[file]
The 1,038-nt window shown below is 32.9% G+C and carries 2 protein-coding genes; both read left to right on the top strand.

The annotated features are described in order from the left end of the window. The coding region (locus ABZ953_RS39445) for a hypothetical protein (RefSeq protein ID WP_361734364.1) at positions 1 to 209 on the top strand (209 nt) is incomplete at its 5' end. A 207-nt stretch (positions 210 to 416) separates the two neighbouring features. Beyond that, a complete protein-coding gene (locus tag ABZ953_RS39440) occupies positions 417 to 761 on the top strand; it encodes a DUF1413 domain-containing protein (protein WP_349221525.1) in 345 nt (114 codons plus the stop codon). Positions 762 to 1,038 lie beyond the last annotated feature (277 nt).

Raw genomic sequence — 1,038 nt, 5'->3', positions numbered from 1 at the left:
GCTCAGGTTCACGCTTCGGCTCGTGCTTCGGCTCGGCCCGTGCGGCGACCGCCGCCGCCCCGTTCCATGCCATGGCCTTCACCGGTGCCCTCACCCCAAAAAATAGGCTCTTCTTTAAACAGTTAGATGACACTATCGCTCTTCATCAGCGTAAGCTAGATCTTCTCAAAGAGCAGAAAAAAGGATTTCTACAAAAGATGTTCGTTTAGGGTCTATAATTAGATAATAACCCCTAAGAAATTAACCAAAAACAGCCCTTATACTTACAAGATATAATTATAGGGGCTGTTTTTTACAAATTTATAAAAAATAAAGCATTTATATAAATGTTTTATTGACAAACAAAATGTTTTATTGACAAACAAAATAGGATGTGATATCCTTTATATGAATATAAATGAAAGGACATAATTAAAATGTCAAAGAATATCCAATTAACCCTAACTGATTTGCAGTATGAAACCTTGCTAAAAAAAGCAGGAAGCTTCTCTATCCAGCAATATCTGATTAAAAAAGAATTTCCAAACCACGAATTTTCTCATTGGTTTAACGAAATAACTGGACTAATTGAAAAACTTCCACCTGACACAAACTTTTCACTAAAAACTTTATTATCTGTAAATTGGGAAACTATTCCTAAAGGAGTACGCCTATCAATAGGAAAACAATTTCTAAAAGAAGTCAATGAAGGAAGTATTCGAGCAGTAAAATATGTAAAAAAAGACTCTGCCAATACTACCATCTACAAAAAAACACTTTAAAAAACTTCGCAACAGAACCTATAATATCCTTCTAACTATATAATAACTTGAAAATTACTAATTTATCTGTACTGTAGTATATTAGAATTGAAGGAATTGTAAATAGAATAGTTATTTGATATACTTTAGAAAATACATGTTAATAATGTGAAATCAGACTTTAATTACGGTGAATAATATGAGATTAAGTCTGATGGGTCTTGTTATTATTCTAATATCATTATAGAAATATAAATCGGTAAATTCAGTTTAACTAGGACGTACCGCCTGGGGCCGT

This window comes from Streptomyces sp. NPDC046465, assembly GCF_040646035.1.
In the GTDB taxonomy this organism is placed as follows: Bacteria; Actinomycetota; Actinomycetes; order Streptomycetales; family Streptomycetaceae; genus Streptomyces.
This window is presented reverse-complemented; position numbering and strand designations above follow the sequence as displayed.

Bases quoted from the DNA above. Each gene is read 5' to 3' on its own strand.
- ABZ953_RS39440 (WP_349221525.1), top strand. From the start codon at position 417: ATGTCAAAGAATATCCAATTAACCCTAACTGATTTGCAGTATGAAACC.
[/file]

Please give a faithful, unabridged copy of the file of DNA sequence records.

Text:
The 1,038-nt window shown below is 32.9% G+C and carries 2 protein-coding genes; both read left to right on the top strand.

The annotated features are described in order from the left end of the window. The coding region (locus ABZ953_RS39445) for a hypothetical protein (RefSeq protein ID WP_361734364.1) at positions 1 to 209 on the top strand (209 nt) is incomplete at its 5' end. A 207-nt stretch (positions 210 to 416) separates the two neighbouring features. Beyond that, a complete protein-coding gene (locus tag ABZ953_RS39440) occupies positions 417 to 761 on the top strand; it encodes a DUF1413 domain-containing protein (protein WP_349221525.1) in 345 nt (114 codons plus the stop codon). Positions 762 to 1,038 lie beyond the last annotated feature (277 nt).

Raw genomic sequence — 1,038 nt, 5'->3', positions numbered from 1 at the left:
GCTCAGGTTCACGCTTCGGCTCGTGCTTCGGCTCGGCCCGTGCGGCGACCGCCGCCGCCCCGTTCCATGCCATGGCCTTCACCGGTGCCCTCACCCCAAAAAATAGGCTCTTCTTTAAACAGTTAGATGACACTATCGCTCTTCATCAGCGTAAGCTAGATCTTCTCAAAGAGCAGAAAAAAGGATTTCTACAAAAGATGTTCGTTTAGGGTCTATAATTAGATAATAACCCCTAAGAAATTAACCAAAAACAGCCCTTATACTTACAAGATATAATTATAGGGGCTGTTTTTTACAAATTTATAAAAAATAAAGCATTTATATAAATGTTTTATTGACAAACAAAATGTTTTATTGACAAACAAAATAGGATGTGATATCCTTTATATGAATATAAATGAAAGGACATAATTAAAATGTCAAAGAATATCCAATTAACCCTAACTGATTTGCAGTATGAAACCTTGCTAAAAAAAGCAGGAAGCTTCTCTATCCAGCAATATCTGATTAAAAAAGAATTTCCAAACCACGAATTTTCTCATTGGTTTAACGAAATAACTGGACTAATTGAAAAACTTCCACCTGACACAAACTTTTCACTAAAAACTTTATTATCTGTAAATTGGGAAACTATTCCTAAAGGAGTACGCCTATCAATAGGAAAACAATTTCTAAAAGAAGTCAATGAAGGAAGTATTCGAGCAGTAAAATATGTAAAAAAAGACTCTGCCAATACTACCATCTACAAAAAAACACTTTAAAAAACTTCGCAACAGAACCTATAATATCCTTCTAACTATATAATAACTTGAAAATTACTAATTTATCTGTACTGTAGTATATTAGAATTGAAGGAATTGTAAATAGAATAGTTATTTGATATACTTTAGAAAATACATGTTAATAATGTGAAATCAGACTTTAATTACGGTGAATAATATGAGATTAAGTCTGATGGGTCTTGTTATTATTCTAATATCATTATAGAAATATAAATCGGTAAATTCAGTTTAACTAGGACGTACCGCCTGGGGCCGT

This window comes from Streptomyces sp. NPDC046465, assembly GCF_040646035.1.
In the GTDB taxonomy this organism is placed as follows: Bacteria; Actinomycetota; Actinomycetes; order Streptomycetales; family Streptomycetaceae; genus Streptomyces.
This window is presented reverse-complemented; position numbering and strand designations above follow the sequence as displayed.

Bases quoted from the DNA above. Each gene is read 5' to 3' on its own strand.
- ABZ953_RS39440 (WP_349221525.1), top strand. From the start codon at position 417: ATGTCAAAGAATATCCAATTAACCCTAACTGATTTGCAGTATGAAACC.